ספר הקבצנים Fishke the Lame (The Book of Beggars) cover

ספר הקבצנים Fishke the Lame (The Book of Beggars)

Mendele Mocher Sforim

1. 01 – Chapter 1
2. 02 – Chapter 2
3. 03 – Chapter 3
4. 04 – Chapter 4
5. 05 – Chapter 5
6. 06 – Chapter 6
7. 07 – Chapter 7
8. 08 – Chapter 8
9. 09 – Chapter 9
10. 10 – Chapter 10
11. 11 – Chapter 11
12. 12 – Chapter 12
13. 13 – Chapter 13
14. 14 – Chapter 14
15. 15 – Chapter 15
16. 16 – Chapter 16
17. 17 – Chapter 17
18. 18 – Chapter 18
19. 19 – Chapter 19
20. 20 – Chapter 20
21. 21 – Chapter 21
22. 22 – Chapter 22
23. 23 – Chapter 23
24. 24 – Chapter 24
25. 25 – Chapter 25
26. 26 – Chapter 26
27. 27 – Chapter 27
28. 28 – Chapter 28

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Summary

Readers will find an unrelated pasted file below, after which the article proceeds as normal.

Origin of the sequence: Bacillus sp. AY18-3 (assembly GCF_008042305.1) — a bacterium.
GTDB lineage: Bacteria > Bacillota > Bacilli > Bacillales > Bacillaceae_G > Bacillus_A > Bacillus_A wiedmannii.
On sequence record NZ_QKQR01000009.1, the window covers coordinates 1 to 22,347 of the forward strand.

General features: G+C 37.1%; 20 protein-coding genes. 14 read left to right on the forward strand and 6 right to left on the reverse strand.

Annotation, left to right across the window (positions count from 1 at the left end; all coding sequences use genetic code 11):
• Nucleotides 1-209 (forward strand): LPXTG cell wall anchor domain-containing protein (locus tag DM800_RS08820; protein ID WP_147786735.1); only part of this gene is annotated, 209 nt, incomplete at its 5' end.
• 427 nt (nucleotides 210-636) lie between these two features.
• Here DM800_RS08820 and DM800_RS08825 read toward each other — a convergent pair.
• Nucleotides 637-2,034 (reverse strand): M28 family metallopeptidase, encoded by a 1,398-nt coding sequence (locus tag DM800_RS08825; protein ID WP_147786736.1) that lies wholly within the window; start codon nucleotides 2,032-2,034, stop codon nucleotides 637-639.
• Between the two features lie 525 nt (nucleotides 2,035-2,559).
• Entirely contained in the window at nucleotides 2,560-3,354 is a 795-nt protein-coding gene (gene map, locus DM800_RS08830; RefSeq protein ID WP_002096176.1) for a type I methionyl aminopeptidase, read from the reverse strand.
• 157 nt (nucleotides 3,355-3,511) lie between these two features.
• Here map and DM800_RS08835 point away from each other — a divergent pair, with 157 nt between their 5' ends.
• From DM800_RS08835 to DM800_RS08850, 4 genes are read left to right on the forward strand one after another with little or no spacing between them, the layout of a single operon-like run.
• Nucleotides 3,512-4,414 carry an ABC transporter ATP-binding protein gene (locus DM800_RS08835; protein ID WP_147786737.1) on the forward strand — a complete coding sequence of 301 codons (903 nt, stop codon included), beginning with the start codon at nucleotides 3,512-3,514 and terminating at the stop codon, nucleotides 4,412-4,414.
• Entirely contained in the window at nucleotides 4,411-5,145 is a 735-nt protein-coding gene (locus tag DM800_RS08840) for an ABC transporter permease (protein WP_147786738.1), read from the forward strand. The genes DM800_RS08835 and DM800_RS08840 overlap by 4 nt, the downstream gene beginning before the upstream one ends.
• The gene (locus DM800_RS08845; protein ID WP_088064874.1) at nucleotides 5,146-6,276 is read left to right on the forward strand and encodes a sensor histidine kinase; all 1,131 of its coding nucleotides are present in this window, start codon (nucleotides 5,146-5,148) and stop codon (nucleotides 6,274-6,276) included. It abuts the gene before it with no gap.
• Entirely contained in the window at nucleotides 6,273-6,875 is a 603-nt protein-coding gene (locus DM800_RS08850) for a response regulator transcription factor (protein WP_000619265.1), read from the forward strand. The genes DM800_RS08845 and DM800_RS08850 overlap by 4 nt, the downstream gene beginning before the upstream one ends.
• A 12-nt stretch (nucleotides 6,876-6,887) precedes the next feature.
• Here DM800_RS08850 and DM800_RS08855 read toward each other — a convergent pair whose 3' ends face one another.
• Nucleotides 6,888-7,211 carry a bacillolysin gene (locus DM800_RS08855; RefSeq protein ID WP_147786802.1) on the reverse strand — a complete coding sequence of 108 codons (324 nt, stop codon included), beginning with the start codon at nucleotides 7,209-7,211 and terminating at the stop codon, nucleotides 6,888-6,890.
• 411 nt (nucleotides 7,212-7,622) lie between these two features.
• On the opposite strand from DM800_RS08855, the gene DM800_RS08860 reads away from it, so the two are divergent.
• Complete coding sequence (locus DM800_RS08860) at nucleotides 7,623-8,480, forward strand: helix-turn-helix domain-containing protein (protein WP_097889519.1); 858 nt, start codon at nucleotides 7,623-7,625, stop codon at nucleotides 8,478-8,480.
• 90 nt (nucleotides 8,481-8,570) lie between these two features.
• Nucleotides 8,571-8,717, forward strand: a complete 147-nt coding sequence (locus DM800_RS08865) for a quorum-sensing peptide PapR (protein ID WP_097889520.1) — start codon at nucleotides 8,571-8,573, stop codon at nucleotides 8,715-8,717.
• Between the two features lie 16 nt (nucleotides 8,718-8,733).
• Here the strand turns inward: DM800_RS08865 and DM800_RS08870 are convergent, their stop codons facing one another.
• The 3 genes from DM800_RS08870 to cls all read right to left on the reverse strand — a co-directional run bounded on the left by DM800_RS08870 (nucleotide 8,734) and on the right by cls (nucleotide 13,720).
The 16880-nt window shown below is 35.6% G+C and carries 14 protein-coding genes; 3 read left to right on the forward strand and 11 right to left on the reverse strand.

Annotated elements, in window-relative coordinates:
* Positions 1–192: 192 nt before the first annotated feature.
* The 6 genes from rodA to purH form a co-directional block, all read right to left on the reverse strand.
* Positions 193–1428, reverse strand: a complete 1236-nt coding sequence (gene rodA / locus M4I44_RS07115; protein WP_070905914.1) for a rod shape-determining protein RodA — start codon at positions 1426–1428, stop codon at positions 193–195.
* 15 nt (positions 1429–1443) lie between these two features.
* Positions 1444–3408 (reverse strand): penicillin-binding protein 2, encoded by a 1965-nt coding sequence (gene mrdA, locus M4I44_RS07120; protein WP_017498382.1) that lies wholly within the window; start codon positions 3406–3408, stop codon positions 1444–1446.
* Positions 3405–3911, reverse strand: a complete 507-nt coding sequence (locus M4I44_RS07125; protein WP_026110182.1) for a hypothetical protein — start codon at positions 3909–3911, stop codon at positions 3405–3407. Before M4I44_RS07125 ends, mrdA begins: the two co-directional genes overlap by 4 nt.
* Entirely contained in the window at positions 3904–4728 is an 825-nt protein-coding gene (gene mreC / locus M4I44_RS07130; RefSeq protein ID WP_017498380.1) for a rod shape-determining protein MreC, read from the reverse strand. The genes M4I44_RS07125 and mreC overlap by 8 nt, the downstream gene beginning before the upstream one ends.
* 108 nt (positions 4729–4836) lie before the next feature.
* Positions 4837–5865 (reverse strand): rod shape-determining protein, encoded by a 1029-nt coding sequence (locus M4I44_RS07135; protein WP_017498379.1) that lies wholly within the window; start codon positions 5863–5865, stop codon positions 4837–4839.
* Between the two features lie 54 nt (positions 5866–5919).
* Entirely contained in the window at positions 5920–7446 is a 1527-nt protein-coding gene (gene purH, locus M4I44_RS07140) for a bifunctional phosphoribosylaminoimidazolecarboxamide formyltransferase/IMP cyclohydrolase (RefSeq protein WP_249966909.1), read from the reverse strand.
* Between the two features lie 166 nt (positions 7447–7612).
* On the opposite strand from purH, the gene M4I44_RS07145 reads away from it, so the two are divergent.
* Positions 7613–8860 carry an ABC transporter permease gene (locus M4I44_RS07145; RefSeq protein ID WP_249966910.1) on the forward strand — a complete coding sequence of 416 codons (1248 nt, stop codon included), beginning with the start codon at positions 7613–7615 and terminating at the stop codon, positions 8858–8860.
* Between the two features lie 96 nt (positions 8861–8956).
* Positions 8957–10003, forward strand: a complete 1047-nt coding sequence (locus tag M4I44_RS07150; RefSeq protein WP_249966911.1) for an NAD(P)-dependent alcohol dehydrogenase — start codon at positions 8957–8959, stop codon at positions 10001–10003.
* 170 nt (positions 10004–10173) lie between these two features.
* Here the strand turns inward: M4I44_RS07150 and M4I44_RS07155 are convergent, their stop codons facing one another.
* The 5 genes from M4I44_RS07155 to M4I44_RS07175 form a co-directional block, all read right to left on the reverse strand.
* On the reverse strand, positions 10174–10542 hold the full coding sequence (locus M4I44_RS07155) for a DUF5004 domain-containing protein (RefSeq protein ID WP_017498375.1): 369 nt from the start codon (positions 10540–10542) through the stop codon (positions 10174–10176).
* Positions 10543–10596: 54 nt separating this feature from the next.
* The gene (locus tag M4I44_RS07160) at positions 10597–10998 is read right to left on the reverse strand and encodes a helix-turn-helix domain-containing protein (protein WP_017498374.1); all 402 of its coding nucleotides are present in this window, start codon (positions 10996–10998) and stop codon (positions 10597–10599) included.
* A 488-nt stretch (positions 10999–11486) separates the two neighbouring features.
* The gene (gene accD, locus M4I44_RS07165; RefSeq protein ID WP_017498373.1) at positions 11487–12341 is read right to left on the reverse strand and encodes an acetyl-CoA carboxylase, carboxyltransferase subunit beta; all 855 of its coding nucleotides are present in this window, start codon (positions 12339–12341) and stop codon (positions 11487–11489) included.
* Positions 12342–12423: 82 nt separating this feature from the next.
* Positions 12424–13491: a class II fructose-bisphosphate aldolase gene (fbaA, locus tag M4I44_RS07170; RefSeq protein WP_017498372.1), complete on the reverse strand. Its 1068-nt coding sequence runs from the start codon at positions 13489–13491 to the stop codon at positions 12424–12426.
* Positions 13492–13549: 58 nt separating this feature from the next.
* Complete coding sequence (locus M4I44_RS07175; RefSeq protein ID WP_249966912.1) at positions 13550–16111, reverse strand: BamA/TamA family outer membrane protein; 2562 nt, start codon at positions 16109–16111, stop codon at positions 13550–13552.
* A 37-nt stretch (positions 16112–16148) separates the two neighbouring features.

This reading is in Hebrew.Mendele Mocher Seforim (Literary name for Shalom Jacob Abramovitsch) (1835 – 1917, b. Kapulye, Belorussia), one of the first modern Jewish writers, wrote in both Hebrew and Yiddish throughout his career. In his work he described with sharp satirical criticism the traditional life in small Jewish towns, as well as tendencies for assimilation of learned Jews at the time. He was regarded as the “grandfather of Yiddish literature,” but the Hebraic-Zionist atmosphere in Odessa influenced him, and in 1886 he turned to writing Hebrew fiction.The Book of Beggars, or Fishke the Lame, was one of the first romances written in Hebrew in Eastern Europe. It was published in Yiddish in 1869 and later translated into Hebrew by the author. Mendeli used a satirical style mixed with tears and compassion to describe Jews of the lowest classes in small poor communities in Eastern Europe of the second half of the 19th century, organized to look for food and charity. This was the background for an entangled story of theft, rape and sentimental love, with an emphasis on suffering and hardships of women.